PJ Harvey storms into the opening bars of her new album with the force of a hurricane. It’s been two years since Harvey’s last studio effort, the insular, artistically disappointing Is This Desire? and the singer/songwriter makes it clear from the start of Stories from the City, Stories from the Sea that this will be a return to form.
And, indeed, it is. Once again, Harvey has taken the reigns on her music, playing lead guitar on every track and co-producing with bandmates Rob Ellis and Mick Harvey. Abandoning the poetic aspirations and studio experimentation that bogged down her last album, Harvey has returned to being a musician first and foremost, and her songs benefit immeasurably by her playing guitar on them. That’s the way it was in the beginning, when Harvey mesmerized audiences with her albums Dry and Rid of Me—stark, brutal collections that drew as much of their force from the muscular sound of her trio of musicians (then consisting of Harvey, Ellis, and Steve Vaughan) as Harvey’s shocking, semi-confessional lyrics.
Stories from the City, Stories from the Sea
US: 31 Oct 2000
UK: 23 Oct 2000
There are some similarities between those early works and the new album. Harvey has, on most of the songs, returned to a basic guitar-bass-drums lineup, the sparseness of which makes her powerful voice the centerpiece. There are a few genuine rockers along the lines of her old material, most notably the ferocious “Kamikaze”. That’s where the similarities end, however.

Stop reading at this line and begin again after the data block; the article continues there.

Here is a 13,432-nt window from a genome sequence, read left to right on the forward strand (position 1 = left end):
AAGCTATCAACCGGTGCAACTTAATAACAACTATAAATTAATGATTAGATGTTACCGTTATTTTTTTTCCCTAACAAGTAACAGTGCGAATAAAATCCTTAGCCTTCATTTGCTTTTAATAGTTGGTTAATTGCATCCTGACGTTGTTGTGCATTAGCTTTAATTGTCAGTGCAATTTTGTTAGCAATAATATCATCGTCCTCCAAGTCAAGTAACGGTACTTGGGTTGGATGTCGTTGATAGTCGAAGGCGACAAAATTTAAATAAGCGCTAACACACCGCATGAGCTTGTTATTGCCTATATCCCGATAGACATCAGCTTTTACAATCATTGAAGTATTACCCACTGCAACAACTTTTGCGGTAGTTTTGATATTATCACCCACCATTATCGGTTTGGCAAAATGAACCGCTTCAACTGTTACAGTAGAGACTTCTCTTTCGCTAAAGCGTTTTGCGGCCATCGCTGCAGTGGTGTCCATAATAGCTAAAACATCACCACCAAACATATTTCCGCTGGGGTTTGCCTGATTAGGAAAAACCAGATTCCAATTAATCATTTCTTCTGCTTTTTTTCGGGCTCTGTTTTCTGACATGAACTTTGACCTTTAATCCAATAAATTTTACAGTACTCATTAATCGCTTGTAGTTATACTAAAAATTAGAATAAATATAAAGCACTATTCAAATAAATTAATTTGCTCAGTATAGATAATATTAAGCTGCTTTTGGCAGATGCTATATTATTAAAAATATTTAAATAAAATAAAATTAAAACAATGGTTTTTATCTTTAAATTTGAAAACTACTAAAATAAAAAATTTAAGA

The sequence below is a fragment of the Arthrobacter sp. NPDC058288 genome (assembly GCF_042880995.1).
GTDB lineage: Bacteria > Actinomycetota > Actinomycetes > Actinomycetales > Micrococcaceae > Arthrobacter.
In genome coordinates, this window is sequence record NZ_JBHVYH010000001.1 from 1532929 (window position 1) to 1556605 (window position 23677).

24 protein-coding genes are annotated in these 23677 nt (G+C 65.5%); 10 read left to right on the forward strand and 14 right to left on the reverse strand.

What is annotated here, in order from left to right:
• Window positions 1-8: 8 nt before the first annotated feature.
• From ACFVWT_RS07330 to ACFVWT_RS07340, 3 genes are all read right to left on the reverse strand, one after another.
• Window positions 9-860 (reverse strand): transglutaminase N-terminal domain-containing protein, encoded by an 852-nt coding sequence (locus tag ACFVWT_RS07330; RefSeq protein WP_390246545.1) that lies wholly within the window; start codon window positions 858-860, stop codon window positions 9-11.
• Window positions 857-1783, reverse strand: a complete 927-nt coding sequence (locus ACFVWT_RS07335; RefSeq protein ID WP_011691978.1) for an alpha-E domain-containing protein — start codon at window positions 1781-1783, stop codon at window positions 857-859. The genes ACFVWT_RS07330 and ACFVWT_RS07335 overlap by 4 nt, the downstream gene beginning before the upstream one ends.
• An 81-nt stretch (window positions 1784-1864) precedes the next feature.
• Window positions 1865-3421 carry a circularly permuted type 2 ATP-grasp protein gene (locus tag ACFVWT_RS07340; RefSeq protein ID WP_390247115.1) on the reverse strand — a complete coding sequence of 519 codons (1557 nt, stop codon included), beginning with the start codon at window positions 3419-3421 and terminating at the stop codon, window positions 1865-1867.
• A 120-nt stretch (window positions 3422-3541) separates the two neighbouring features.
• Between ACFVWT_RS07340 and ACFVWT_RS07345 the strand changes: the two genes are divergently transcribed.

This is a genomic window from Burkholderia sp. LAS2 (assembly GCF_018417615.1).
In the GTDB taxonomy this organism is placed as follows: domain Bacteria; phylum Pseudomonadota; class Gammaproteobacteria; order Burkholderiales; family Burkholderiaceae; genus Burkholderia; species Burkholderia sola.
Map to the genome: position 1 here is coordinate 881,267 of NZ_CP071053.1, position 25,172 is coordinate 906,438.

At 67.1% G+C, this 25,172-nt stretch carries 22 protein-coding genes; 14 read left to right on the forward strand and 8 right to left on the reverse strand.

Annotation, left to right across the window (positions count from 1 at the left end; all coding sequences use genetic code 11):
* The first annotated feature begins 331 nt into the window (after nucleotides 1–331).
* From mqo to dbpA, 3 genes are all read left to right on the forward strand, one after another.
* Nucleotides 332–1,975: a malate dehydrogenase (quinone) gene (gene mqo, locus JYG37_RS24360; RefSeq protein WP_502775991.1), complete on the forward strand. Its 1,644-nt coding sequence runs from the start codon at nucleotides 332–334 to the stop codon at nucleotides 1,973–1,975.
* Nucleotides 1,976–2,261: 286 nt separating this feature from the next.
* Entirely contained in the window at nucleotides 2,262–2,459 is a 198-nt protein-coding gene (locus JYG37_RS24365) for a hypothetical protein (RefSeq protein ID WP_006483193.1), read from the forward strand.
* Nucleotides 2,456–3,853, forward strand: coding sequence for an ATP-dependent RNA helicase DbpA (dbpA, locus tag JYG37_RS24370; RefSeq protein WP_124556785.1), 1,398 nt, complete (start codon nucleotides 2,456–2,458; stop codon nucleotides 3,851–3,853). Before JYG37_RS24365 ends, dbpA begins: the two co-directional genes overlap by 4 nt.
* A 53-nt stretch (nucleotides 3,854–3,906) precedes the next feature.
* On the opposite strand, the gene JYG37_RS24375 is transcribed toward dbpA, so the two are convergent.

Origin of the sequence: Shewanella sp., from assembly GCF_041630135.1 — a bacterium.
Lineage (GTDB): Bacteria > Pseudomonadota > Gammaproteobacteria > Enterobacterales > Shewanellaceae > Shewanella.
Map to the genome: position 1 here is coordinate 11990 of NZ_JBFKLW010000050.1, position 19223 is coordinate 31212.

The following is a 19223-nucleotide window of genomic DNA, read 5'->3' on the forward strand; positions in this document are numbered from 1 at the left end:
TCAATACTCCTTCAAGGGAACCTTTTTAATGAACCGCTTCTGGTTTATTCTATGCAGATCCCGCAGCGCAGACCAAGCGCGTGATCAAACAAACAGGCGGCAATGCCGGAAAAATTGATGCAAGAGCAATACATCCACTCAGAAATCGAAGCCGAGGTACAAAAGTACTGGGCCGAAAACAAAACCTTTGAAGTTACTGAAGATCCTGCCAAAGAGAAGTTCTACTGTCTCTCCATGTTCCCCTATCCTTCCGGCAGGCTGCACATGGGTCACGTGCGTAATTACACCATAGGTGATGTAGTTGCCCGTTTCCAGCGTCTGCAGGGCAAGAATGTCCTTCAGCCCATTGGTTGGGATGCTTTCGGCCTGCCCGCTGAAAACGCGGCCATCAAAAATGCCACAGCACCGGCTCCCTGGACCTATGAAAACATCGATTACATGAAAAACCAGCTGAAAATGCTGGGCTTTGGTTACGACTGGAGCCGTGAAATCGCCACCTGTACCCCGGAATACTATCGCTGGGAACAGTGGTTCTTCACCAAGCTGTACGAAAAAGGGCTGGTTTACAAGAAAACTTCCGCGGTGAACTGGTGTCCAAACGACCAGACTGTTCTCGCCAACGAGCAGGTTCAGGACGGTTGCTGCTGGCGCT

Stories from the City, Stories from the Sea is by far the most mature, personal, and restrained effort of Harvey’s impressive career to date. Rumors abound that the songs on the album were inspired by Harvey’s stay in New York with her boyfriend last year. If we ignore the warning to always separate art from artist and take Harvey’s lyrics as autobiographical, then it appears that she’s in love both with New York and a fabulous guy.
It’s refreshing to hear Harvey, who once sang about chopping off the legs of a lover so he couldn’t leave, celebrating the joys of a male-female bond. Of course, a love song from Harvey is hardly sappy. Being the down-to-earth farm girl that she is, Harvey doesn’t revel in false sentiment. Take her simplistic wonder on the ethereal ballad “Beautiful Feeling”: “And when I watch you move / And I can’t think straight / And I am silenced / And I can’t think straight.”
Think of Stories as love songs for the new millennium—earthy, realistic, but ultimately hopeful. This collection is not the most powerful artistic statement Harvey has made, but it’s certainly her strongest endorsement of humanity—and that’s reason enough to love it.